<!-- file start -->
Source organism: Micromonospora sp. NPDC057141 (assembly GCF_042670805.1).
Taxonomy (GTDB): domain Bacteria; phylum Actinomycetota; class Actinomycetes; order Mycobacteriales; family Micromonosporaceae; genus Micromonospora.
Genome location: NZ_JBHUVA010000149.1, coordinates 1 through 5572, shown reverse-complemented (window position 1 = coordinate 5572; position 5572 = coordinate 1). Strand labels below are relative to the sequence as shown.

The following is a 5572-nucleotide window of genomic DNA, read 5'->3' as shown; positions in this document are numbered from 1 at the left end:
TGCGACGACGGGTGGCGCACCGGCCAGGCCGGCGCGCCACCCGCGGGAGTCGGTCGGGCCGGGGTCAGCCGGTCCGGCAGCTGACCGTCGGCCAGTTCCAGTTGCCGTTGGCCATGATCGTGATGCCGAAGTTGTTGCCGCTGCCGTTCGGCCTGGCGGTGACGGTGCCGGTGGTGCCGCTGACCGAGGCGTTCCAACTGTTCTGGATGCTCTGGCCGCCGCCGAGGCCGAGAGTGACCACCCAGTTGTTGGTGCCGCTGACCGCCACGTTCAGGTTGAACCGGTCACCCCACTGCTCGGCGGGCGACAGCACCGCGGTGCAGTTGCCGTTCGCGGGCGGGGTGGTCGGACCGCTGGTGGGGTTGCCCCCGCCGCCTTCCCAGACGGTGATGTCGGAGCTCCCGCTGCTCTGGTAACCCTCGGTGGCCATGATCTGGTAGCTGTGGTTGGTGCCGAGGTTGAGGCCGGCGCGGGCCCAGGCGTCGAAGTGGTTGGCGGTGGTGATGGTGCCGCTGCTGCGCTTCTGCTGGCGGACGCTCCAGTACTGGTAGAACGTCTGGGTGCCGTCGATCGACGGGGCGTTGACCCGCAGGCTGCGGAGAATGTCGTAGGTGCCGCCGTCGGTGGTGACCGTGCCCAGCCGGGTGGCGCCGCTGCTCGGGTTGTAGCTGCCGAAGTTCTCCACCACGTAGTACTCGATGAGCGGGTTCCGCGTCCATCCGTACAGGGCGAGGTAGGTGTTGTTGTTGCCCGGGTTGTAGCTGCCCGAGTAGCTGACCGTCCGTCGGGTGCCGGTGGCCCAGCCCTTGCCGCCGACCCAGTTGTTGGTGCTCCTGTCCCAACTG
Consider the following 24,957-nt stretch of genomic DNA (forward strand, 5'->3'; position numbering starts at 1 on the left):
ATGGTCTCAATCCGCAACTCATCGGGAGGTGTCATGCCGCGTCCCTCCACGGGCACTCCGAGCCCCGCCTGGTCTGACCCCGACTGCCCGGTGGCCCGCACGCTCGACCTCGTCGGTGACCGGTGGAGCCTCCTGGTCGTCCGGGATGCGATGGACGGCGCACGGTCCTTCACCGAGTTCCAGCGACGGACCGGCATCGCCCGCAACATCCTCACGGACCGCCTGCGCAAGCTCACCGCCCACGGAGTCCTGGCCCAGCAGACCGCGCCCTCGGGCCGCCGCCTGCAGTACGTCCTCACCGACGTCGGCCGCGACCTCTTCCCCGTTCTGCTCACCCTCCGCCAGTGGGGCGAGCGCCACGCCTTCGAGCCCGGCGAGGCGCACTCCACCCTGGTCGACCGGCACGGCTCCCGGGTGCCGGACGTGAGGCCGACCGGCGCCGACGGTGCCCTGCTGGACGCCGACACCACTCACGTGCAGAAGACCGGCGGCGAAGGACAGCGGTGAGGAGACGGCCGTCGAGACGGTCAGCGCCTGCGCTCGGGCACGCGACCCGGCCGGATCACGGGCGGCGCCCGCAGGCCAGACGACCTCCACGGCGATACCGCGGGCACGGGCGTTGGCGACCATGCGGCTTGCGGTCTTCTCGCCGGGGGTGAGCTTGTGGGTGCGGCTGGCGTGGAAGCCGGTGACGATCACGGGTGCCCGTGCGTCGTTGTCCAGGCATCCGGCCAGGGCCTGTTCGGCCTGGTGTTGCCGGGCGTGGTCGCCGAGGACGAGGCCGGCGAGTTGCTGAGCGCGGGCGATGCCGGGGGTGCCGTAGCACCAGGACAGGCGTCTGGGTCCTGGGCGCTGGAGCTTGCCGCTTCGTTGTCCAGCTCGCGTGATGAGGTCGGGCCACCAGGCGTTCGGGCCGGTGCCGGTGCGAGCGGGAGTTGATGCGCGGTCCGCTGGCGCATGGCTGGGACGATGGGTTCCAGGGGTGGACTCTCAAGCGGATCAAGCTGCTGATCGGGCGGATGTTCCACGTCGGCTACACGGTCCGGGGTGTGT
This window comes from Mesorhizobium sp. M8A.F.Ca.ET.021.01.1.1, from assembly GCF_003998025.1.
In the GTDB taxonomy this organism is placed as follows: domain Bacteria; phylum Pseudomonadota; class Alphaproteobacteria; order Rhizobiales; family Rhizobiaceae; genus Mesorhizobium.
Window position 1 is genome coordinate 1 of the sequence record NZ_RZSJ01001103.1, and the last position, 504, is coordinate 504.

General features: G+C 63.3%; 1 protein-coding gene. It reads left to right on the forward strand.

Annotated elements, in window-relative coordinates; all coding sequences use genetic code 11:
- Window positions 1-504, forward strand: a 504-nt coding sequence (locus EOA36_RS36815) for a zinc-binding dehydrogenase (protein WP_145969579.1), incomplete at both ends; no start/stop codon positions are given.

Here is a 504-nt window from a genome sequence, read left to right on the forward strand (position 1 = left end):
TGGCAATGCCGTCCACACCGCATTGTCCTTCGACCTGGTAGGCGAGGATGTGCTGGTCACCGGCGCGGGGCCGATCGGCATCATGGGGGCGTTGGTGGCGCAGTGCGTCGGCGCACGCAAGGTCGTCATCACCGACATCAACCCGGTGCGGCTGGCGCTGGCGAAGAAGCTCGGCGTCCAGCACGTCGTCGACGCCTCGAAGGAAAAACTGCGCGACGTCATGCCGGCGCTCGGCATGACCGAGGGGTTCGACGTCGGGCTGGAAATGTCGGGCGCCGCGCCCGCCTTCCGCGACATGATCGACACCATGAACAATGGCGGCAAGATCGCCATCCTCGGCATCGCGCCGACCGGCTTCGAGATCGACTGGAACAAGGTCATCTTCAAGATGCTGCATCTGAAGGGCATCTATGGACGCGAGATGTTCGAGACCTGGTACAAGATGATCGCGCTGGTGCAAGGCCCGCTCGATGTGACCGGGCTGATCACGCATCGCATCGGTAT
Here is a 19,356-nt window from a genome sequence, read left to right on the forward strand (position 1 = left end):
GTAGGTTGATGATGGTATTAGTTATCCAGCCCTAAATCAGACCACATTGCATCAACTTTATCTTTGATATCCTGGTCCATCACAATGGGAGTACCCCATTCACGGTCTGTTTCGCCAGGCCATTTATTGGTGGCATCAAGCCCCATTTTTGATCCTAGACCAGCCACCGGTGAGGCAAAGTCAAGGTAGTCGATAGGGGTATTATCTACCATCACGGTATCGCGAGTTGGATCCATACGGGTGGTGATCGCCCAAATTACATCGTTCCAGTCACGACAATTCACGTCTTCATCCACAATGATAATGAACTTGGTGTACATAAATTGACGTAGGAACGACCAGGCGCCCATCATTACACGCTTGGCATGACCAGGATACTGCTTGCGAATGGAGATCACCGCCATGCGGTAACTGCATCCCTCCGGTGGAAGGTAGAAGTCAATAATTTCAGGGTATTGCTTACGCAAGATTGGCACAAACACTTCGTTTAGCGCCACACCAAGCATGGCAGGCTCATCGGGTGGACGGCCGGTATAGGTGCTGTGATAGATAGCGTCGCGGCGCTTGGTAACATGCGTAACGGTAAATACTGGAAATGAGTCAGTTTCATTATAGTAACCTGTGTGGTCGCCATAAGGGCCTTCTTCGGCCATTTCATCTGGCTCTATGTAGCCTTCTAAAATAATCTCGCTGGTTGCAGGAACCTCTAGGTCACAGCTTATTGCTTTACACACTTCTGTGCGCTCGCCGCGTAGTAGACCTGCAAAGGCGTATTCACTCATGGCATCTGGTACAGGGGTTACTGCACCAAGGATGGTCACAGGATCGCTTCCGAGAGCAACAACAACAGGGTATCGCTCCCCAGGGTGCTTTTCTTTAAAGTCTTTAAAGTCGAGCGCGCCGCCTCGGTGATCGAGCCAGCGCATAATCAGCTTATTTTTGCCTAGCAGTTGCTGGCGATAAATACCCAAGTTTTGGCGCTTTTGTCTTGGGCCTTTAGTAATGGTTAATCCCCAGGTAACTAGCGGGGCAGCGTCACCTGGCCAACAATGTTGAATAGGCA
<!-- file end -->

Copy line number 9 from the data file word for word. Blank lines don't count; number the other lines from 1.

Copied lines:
In the GTDB taxonomy this organism is placed as follows: domain Bacteria; phylum Pseudomonadota; class Alphaproteobacteria; order Rhizobiales; family Rhizobiaceae; genus Mesorhizobium.